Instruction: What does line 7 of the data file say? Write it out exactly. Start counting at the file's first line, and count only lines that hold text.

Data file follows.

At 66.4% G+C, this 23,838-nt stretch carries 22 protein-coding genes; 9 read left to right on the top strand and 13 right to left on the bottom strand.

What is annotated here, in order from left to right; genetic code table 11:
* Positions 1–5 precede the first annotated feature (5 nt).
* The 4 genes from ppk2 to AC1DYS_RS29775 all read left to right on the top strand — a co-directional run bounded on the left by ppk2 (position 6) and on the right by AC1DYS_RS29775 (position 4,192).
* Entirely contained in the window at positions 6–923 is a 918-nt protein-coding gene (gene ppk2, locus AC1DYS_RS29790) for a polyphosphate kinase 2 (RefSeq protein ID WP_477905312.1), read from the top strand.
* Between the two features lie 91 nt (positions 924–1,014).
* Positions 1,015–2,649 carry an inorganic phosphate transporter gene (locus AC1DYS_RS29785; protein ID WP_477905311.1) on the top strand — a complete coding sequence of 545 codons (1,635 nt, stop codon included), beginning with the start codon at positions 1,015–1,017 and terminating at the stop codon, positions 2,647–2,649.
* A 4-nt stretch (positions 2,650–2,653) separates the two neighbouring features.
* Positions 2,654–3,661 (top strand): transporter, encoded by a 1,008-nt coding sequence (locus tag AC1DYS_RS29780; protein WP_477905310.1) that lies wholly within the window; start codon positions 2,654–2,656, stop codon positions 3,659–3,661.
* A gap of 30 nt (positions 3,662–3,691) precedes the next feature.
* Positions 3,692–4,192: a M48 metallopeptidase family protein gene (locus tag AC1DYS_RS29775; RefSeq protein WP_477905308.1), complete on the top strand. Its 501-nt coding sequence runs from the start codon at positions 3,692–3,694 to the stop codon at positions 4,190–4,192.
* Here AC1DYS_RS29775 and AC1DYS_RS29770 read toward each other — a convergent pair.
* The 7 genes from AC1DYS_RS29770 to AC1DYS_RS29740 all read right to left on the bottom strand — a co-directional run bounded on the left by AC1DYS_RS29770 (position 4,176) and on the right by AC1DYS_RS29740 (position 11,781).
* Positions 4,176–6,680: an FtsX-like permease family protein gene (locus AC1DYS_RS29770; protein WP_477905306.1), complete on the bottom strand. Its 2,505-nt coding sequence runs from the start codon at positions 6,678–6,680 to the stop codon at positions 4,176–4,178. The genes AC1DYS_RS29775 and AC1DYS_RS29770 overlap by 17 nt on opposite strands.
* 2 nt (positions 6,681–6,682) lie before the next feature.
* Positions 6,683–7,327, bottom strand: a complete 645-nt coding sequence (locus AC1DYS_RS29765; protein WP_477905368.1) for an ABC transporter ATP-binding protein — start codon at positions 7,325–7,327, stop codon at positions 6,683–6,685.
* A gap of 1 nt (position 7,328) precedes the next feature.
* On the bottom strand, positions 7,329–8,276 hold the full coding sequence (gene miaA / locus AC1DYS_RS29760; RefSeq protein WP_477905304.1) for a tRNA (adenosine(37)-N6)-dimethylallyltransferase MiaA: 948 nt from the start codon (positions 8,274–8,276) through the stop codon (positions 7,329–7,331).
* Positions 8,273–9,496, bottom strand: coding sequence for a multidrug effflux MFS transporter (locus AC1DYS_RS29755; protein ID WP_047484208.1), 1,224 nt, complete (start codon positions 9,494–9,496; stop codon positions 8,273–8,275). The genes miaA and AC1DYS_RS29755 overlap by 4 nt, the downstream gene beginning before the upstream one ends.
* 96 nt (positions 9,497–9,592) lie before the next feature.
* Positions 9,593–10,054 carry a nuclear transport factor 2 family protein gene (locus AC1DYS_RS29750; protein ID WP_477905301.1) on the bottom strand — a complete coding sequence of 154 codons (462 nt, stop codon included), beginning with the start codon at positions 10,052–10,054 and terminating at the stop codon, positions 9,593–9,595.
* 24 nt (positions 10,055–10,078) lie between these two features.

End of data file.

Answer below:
* Positions 1,015–2,649 carry an inorganic phosphate transporter gene (locus AC1DYS_RS29785; protein ID WP_477905311.1) on the top strand — a complete coding sequence of 545 codons (1,635 nt, stop codon included), beginning with the start codon at positions 1,015–1,017 and terminating at the stop codon, positions 2,647–2,649.